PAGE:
It’s Professional Development Season! Our Summer Institute workshops are heating up, and other ISM leaders are preparing for Advancement Academy and the Business and Operations Academy. Still, we know many readers won’t have the opportunity to join us on the East Coast for in-person education and networking. In the interest of including you in the professional development festivities, The Source asked the ISM Consultants for book recommendations for your personal edification this summer.
It’s been a rough year for the Boston Latin School (BLS). Considered one of the top public schools in the greater Boston area, BLS is currently under federal investigation for allegations of racism unveiled by the student-created #BlackatBLS social media campaign. Surrounded by the racial tension, graduate Phillip Sossou decided to do something about it.
So, he drew 411 charcoal portraits—one for each member of the graduating class.
The seemingly logical next step for many newly graduated high school students would be entering higher education in time for their freshman fall semester. However, not every student is prepared to take that immediate jump into heavier study commitments—or mature enough to appreciate the investment a college education entails.
Enter “gap years:” an extended break between the end of high school schooling and entry into college. Such breaks are becoming more popular in the United States. In fact, even Malia Obama, eldest daughter of President Obama, is taking a year to discover her professional passions before attending Harvard University.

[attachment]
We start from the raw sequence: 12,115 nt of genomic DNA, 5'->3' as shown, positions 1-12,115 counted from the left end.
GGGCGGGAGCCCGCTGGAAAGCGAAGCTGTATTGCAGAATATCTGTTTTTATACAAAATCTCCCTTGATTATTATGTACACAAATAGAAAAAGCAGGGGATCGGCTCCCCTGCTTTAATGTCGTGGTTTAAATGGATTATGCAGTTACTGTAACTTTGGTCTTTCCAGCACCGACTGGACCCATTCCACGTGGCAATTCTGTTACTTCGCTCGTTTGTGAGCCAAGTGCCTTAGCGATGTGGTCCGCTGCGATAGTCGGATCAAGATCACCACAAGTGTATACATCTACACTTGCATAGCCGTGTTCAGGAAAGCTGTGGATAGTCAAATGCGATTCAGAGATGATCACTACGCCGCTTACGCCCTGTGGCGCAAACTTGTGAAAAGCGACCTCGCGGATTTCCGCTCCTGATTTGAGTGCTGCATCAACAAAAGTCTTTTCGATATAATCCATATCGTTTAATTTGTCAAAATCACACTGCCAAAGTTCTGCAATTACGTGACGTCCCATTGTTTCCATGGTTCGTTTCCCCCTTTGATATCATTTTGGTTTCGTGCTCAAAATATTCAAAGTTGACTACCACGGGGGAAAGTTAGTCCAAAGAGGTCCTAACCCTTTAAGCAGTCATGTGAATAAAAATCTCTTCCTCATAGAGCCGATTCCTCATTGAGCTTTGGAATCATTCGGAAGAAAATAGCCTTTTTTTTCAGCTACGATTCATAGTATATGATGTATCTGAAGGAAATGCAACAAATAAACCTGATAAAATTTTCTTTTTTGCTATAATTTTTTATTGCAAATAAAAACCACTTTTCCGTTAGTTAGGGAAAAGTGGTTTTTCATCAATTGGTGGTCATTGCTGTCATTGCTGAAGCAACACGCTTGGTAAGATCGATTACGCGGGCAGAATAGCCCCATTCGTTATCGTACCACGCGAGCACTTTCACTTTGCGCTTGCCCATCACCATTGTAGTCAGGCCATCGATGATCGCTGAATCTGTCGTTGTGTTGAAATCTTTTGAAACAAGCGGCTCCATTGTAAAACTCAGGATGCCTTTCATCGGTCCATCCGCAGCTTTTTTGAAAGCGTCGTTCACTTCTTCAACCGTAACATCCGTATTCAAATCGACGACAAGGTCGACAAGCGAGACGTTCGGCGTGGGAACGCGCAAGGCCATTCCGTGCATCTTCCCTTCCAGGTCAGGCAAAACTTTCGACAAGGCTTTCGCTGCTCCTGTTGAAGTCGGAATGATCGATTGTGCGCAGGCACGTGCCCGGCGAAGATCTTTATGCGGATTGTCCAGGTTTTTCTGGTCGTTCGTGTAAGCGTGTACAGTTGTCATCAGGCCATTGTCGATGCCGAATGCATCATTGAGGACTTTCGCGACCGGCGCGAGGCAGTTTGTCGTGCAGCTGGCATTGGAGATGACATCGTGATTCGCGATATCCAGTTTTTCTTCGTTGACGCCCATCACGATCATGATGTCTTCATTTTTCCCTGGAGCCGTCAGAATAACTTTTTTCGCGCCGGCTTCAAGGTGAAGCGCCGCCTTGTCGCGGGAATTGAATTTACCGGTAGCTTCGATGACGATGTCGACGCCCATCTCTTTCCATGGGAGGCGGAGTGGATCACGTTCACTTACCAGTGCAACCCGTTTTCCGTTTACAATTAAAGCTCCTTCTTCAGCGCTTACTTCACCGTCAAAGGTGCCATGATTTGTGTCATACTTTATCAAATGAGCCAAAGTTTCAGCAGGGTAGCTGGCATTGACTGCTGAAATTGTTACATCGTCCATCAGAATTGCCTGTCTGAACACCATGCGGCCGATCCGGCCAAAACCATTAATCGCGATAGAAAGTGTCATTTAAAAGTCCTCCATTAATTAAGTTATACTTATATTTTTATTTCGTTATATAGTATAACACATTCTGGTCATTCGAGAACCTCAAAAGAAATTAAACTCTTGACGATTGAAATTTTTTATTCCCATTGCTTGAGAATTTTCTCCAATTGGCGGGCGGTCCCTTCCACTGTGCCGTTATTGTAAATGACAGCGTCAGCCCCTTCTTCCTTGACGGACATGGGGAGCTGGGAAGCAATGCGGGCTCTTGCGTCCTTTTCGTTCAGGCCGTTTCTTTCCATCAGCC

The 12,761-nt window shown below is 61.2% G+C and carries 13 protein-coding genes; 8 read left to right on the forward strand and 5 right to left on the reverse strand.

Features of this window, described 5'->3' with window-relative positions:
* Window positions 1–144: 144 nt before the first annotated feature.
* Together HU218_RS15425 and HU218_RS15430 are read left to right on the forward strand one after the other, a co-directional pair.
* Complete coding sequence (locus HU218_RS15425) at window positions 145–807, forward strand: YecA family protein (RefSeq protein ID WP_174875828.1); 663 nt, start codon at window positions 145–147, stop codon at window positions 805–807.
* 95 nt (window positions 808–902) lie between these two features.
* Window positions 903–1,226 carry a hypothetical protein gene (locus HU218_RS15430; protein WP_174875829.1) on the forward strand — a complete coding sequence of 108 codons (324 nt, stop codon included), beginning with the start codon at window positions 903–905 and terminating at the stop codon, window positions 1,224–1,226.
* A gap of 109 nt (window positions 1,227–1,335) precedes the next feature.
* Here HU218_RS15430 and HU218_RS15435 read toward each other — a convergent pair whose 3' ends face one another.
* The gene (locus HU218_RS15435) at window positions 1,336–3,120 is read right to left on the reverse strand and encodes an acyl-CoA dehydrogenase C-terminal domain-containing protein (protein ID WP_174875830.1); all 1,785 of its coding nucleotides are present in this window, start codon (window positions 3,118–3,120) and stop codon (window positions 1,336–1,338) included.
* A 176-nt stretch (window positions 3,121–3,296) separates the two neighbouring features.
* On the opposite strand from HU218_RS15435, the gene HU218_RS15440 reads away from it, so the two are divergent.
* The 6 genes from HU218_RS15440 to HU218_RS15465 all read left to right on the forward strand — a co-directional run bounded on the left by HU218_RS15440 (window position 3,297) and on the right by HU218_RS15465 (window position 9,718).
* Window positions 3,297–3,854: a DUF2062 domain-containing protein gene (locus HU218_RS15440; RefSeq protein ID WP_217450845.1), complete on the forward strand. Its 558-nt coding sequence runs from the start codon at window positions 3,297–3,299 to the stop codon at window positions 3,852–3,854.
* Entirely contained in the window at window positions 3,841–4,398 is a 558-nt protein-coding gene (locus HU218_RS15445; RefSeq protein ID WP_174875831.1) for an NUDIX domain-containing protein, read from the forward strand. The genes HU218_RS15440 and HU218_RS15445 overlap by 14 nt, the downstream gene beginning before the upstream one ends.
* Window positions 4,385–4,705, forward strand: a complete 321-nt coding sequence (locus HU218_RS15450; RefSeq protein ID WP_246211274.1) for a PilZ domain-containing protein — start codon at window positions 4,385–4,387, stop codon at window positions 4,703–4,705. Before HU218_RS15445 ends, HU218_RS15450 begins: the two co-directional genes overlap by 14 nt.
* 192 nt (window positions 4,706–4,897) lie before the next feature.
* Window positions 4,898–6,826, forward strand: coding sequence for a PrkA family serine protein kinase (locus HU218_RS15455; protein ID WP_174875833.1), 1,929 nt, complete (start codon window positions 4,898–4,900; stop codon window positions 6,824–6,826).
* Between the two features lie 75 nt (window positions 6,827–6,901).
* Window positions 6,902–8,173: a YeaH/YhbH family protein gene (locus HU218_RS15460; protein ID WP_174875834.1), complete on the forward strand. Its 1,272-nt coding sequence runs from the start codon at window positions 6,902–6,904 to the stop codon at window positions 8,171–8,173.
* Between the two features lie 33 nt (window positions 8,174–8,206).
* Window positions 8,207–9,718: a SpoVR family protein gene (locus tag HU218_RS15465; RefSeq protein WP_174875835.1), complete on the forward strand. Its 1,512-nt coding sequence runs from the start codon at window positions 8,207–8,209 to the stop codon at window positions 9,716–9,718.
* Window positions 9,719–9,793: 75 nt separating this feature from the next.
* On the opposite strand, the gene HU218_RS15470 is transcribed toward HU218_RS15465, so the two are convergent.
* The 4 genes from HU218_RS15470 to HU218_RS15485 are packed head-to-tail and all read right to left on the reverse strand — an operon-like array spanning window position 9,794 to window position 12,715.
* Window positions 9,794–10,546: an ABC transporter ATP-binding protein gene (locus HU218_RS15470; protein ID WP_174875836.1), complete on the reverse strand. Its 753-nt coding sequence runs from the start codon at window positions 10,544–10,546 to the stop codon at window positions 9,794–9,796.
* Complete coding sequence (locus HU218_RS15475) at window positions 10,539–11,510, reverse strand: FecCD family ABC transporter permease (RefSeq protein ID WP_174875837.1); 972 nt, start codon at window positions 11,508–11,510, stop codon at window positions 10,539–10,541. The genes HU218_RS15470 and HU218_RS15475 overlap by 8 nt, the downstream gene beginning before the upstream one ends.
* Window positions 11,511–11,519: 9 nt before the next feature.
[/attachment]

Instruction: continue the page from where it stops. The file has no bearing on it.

Time away from the classroom could have a profound impact on students’ academic careers—good or bad. Let’s take a look at some of the positive and negative points of gap years.
Continuing education for professionals in every industry keeps employees in the know with the latest-and-greatest tools and techniques, increasing their worth to their employers while keeping morale high. In fact, it’s so important, most states require their licensed teachers to pursue formal continuing education after their initial certification! While the recent recession may have cut into professional development budgets a few years ago, a recent report shows employers’ renewed emphasis on the importance of continuing education for their employees.
Last year, we wrote about the U.S. Department of Labor’s (DOL) proposed changes in salary for exempt employees. To summarize: Employees are “exempt” from overtime pay and minimum wage laws if their job duties classify them as “bona fide executive, administrative, professional and outside sales employees” who make a salary of at least $445 per week ($24,500 annually). The rule proposal may bump the minimum salary requirement to $50,440 per year, or $970 weekly. Professionals who make less than that would become eligible for overtime pay.
However, groups have begun organizing against this rule change. They argue that the new regulations would place an undue financial burden on nonprofits and smaller companies that would not benefit either employees or organizations. As we look ahead to the coming debates, some breathing space for your nonprofit school may be on the horizon.
When beloved members of school communities choose to retire after decades of loyal service, most would be satisfied a small party with cake and a card filled with handwritten, heartfelt sentiments. But when a security guard at the Hockaday School retired after thirty years on the job, his school community spontaneously came together to offer a fitting farewell to the man who had guarded its students: A check for $185,000.
Photo credit to The Scoop/Dallas News
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